AN: A lot of the Conservative MPs say that the current terms of membership are unacceptable and that if we cannot get a major change through the repatriation your government is aiming for they would rather leave. Do you take that view?

WH: Well we want a new settlement. We intend to get that new settlement.

AN: but if that’s all that’s on offer, would you leave?

WH: We will use our judgment at the time of a referendum, but we intend to get a new settlement on the principles, the five principles the prime minister set out and then to put that to the British people. Able to argue that we have that new settlement and on that basis we’re going to say in the European Union. That’s our intention.

AN: Let me show you what you said in October 2011. You said that an in out referendum would create additional economic uncertainty in this country at a different time. Well just over a year later we’re still in difficult times, I think we can both agree on that, and by your own lights you’ve just created four years of uncertainty.

WH: No, well actually I don’t think we have because the in out referendum –

AN: You’ve just said you have.

WH: No, the In Out referendum now would be the wrong thing to do. Choosing between our membership of the EU as it stands today and leaving the European Union would be the wrong thing to do.

AN: So rather than two months of uncertainty we’ll have four years? Because at least if you had it now we could get rid of the uncertainty.

WH: This debate won’t go away and therefore we have decided to –

AN: Well it would if you had the referendum now.

WH: No, but then that would be the wrong question at the wrong time. The right question at the right time is between an improved relationship between Britain and the European Union or leaving. And this is the realistic timetable on which to have it and incidentally, as we just saw from your interview with Jim Murphy, there would be much more uncertainty under Labour’s proposal which is to attack us for doing that but not rule out doing it themselves.

AN: A YouGov poll today shows that the majority of people support same-sex marriage. The vote’s coming up on Tuesday. Are you disappointed that so many in your party on the backbenchers are out of tune with modern Britain on this?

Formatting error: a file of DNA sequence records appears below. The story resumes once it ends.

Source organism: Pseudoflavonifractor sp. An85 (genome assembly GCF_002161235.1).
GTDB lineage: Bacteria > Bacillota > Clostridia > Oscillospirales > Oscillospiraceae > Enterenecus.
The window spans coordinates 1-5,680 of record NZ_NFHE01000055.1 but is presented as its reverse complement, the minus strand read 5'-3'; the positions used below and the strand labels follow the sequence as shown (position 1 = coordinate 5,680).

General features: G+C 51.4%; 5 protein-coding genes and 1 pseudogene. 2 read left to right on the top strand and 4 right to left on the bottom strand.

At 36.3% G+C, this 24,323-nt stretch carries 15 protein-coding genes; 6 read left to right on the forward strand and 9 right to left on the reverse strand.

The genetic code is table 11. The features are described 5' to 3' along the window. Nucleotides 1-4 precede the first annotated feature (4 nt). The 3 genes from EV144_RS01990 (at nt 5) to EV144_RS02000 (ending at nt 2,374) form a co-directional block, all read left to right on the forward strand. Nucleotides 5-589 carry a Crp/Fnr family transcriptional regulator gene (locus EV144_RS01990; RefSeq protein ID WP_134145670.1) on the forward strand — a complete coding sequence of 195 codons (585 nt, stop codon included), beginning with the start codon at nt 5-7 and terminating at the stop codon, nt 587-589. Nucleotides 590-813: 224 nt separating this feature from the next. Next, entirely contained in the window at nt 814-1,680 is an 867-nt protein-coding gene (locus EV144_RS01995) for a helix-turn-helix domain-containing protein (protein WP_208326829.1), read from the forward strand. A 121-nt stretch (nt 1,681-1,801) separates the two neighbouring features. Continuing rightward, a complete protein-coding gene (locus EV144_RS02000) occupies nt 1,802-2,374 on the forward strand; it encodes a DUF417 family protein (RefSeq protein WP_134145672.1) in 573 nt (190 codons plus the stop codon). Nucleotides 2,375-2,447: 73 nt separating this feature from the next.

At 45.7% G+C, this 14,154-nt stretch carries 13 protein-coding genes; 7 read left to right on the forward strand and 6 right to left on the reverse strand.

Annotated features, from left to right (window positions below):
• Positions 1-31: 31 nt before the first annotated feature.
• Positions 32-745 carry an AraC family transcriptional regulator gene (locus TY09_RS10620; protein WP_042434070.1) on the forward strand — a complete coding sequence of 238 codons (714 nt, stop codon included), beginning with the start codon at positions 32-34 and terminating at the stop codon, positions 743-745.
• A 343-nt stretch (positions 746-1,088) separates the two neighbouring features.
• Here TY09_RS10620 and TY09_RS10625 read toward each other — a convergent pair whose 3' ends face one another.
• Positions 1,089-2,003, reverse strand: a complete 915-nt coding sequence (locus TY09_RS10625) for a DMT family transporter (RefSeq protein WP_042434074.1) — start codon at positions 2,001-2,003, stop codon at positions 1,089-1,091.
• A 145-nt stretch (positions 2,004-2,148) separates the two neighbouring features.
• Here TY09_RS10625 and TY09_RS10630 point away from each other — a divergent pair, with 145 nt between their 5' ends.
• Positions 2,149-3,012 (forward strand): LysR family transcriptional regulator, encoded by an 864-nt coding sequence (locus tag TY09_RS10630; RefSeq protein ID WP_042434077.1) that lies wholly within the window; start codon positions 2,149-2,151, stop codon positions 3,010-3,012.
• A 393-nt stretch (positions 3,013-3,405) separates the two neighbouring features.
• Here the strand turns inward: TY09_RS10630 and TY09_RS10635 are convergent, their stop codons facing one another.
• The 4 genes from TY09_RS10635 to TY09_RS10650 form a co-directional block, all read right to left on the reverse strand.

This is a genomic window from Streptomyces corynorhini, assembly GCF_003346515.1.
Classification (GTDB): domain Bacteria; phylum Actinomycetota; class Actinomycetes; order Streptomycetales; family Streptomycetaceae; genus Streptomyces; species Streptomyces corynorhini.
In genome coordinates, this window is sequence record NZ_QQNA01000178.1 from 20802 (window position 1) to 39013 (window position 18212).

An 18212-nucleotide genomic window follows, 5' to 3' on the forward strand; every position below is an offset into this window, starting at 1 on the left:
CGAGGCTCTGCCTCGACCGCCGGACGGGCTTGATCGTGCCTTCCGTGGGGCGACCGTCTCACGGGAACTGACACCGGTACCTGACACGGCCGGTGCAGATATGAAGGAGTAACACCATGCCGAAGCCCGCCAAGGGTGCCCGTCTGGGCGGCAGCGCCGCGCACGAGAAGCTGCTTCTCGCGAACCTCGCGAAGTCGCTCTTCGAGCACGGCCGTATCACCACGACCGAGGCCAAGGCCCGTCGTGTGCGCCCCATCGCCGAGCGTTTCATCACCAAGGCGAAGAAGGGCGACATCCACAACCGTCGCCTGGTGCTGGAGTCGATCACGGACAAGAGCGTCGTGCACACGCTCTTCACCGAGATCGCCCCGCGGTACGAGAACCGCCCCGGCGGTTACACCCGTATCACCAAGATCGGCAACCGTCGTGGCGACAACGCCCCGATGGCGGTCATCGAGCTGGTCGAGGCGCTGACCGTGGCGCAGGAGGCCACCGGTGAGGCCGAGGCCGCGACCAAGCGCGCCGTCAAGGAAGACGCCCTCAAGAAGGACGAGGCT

WH: It’s a free vote.

AN: No I know that, but are you disappointed that they’re not in tune with modern opinion?

WH: It’s for them to make their own decisions, as it is when we have votes on abortion laws or capital punishment.

AN: When did you change your mind on this?

WH: Well, this is a new issue.

AN; When did you become in favour of it?

WH: Over the last couple of years. It’s become an issue that is here in the western world and it’s an issue in France, it’s an issue in the United States. If we weren’t debating it now it would instead be a big issue in the next General Election and we’d all have to say where we stood then anyway.

AN: So you’re a recent convert to gay marriage?

WH: Well I think as times have changed, civil partnerships came in, we all knew – you were having a good discussion about it earlier. Within a remarkably short period of time those things become accepted. I think the same will happen with this and so I think I look at three things. Is it right in principle? And I think it is. Marriage is an institution which is a very positive institution in our society. We shouldn’t deny it to people on a discriminatory basis. Is there sufficient public consent for it to be a law that enjoys consent? Yes, there is . And is there sufficient protection for those who disagree with it for their own reasons of religious principle? Yes there is. Churches and faith groups who don’t want to have same sex marriages don’t have to do so. I mean on that basis we can vote for it.

AN: Let me ask. What do you say to the growing band of Tory backbenchers who want a job swap between yourself and the Chancellor?

WH: We will not be having a job swap. These things are up to the Prime Minister but if he was here he would tell you very clearly there will be no such job swap. The Chancellor is doing a great job.

AN: Is being Foreign Secretary your last big job in British politics?

WH: Well, I’ve said I don’t want to be a politician in my 60s. I’m 51 now. That gives me a bit of mileage yet. But I did come back into politics to do this job. To support David Cameron and to do this job. And so it’s always been my intention and his intention thankfully that I would be Foreign Secretary. We haven’t set a time limit on that.

AN: William Hague, thank you for being with us on Sunday Politics.